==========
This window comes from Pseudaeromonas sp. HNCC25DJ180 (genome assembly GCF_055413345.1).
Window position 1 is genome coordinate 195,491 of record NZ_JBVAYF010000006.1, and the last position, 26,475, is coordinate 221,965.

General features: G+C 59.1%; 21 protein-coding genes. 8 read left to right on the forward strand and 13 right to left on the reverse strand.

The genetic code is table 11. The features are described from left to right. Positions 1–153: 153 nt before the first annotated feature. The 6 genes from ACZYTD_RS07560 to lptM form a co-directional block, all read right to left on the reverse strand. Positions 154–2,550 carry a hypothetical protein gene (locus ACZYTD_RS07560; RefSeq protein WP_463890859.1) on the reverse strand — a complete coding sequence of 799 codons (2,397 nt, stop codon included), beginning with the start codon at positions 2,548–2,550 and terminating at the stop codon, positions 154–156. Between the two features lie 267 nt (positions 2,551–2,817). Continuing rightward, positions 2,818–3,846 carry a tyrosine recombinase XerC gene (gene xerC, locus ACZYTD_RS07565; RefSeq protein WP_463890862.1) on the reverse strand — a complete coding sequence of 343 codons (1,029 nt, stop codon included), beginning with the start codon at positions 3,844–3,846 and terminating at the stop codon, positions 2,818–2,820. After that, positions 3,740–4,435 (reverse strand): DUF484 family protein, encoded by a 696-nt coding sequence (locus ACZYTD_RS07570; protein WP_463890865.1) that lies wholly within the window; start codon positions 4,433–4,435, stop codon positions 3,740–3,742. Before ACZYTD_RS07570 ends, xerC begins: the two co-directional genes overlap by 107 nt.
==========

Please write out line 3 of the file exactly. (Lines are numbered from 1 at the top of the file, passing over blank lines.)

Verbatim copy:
General features: G+C 59.1%; 21 protein-coding genes. 8 read left to right on the forward strand and 13 right to left on the reverse strand.